- Linhof Master Technika Large Format camera for 4×5 film (find it here).
Nikon’s F6 was extremely popular for quite some time and an exceptional choice for those seeking a brand-new film camera. Unfortunately, Nikon officially discontinued the series in October 2020.
However, this does not mean that there isn’t a call for film cameras in the photography community. In fact, Leica has struggled significantly lately with the high demand for their M.P. and M-A film cameras. The company’s chairman, Andreas Kauffman, even stated that interest in these cameras has been so high that the company is unable to produce enough to meet current demand.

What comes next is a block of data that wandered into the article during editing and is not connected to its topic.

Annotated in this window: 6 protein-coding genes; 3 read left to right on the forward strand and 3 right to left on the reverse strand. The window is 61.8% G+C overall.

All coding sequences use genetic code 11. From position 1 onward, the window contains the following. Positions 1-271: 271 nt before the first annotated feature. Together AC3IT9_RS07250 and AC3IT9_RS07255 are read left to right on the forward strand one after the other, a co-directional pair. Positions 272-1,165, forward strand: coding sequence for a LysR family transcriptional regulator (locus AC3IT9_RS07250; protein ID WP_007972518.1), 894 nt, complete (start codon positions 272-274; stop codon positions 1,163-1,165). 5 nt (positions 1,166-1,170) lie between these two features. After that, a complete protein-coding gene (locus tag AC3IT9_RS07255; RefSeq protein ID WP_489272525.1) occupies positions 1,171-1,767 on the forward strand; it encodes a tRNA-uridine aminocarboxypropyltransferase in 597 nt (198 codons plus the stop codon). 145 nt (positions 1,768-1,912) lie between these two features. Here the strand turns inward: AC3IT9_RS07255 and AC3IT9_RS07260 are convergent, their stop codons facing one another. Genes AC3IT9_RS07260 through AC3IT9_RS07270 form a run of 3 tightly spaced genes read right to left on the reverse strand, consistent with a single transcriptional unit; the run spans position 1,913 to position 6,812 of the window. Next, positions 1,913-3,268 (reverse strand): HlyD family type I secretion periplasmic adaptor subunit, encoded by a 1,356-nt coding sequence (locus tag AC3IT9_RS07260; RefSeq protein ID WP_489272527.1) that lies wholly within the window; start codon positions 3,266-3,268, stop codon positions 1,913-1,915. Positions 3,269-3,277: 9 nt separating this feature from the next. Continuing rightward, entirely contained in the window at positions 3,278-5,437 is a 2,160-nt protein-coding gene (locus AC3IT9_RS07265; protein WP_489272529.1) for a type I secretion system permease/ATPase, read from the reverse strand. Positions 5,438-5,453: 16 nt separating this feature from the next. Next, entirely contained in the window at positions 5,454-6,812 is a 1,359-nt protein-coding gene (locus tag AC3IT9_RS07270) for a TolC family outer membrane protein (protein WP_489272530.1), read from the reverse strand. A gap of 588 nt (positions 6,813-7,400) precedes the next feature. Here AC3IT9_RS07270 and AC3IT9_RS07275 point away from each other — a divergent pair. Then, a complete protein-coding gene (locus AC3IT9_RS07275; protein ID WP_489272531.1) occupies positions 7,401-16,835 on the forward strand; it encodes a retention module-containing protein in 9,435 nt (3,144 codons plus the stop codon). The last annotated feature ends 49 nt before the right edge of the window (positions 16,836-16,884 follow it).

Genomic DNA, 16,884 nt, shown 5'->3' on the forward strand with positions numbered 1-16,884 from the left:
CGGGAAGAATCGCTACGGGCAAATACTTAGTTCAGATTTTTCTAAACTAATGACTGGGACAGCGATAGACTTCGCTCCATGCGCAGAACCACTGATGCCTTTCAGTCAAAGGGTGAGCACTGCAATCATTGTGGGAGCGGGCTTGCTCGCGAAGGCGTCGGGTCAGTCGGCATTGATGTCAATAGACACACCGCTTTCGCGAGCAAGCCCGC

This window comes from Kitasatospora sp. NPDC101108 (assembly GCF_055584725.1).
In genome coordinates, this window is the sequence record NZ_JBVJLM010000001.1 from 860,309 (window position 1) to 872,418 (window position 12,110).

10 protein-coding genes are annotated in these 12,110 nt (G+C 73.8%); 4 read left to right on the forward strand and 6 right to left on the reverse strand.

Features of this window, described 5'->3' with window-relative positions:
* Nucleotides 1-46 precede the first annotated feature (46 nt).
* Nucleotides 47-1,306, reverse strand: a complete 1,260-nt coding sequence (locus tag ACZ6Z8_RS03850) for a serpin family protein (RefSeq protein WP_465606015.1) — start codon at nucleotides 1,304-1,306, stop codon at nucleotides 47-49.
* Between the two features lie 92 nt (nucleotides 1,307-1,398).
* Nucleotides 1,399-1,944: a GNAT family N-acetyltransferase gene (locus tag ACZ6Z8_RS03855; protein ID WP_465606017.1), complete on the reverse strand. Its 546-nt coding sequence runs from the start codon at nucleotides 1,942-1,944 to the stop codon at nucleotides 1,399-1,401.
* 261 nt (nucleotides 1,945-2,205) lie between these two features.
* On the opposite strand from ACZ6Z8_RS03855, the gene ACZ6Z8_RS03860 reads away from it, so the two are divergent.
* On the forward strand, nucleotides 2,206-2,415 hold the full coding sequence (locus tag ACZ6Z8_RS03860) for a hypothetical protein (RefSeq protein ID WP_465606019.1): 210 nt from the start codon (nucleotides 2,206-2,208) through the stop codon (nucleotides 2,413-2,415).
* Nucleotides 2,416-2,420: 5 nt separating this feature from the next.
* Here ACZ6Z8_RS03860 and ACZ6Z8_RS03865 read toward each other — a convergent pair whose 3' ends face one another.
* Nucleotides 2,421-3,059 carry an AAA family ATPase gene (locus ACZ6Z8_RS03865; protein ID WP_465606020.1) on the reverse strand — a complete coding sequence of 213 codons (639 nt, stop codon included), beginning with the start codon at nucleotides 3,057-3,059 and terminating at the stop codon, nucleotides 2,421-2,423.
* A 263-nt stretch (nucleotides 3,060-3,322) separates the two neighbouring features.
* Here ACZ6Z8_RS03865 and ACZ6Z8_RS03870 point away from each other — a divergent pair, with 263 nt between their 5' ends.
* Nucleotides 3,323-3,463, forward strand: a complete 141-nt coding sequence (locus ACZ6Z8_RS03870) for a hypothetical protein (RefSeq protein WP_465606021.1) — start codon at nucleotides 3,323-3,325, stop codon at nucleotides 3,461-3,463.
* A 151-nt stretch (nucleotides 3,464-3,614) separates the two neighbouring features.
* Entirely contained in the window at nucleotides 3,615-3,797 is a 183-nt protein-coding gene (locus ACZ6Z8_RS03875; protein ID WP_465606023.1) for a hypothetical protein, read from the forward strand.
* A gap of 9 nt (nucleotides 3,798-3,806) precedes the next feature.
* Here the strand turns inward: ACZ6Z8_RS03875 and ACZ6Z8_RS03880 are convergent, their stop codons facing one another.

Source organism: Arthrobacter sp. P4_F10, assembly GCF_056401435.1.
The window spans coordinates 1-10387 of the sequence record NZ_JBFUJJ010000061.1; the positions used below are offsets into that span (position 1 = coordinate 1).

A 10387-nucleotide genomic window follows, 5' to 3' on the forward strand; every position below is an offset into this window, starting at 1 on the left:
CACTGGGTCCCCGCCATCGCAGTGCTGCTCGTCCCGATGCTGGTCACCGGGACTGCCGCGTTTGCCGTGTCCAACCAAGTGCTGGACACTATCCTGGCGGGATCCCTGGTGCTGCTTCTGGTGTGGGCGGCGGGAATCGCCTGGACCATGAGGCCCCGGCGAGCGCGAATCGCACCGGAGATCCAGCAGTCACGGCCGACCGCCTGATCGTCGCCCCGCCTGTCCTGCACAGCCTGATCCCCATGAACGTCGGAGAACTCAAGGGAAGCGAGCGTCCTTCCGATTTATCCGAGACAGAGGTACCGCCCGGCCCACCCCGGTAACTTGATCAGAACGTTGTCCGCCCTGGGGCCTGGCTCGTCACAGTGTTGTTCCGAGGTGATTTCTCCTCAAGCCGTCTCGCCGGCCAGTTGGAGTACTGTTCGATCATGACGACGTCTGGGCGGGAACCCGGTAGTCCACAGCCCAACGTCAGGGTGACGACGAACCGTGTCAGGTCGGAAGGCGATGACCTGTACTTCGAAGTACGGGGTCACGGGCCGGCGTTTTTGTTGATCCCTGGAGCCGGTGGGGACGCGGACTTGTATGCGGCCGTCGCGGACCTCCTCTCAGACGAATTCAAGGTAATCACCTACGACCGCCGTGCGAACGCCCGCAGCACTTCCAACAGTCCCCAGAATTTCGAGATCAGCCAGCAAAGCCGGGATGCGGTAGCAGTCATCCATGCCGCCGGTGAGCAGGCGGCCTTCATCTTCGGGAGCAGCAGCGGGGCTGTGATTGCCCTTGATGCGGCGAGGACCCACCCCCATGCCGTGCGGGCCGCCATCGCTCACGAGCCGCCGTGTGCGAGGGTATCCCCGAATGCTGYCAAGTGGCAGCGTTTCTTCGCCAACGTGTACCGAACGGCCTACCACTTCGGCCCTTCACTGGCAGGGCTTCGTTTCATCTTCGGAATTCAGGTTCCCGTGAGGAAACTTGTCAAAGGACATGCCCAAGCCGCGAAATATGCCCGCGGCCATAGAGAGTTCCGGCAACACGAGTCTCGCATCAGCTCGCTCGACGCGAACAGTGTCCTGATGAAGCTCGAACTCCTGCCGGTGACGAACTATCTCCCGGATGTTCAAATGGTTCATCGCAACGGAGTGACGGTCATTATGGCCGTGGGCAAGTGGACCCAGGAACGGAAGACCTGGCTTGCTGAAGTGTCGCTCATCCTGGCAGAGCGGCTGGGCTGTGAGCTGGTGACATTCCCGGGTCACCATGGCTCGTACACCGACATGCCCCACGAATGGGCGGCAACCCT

Additionally, the majority of those demanding these cameras are actually younger photographers, ensuring some longevity to these devices.
So, while large camera companies like Nikon and Canon no longer making new film cameras, there is still a significant market for them, even now. Thankfully for the environment’s sake, there is large market for used film cameras but if you want to buy a new film cameras the largest companies that are still making affordable and unique film cameras are:
- Disposable and waterproof 35mm disposable single-use cameras by Kodak and Fujifilm.
- Reusable disposable cameras by Ilford, Kodak, and Lomography.
- Instant film cameras from Fujifilm and Polaroid.
- Pinhole cameras like these.
- Companies like Lomography and Holga that make unique, plastic, and inexpensive film toy cameras for all formats that create amazing images. See Holga options here and Lomography options here.
How Do Film Cameras Work?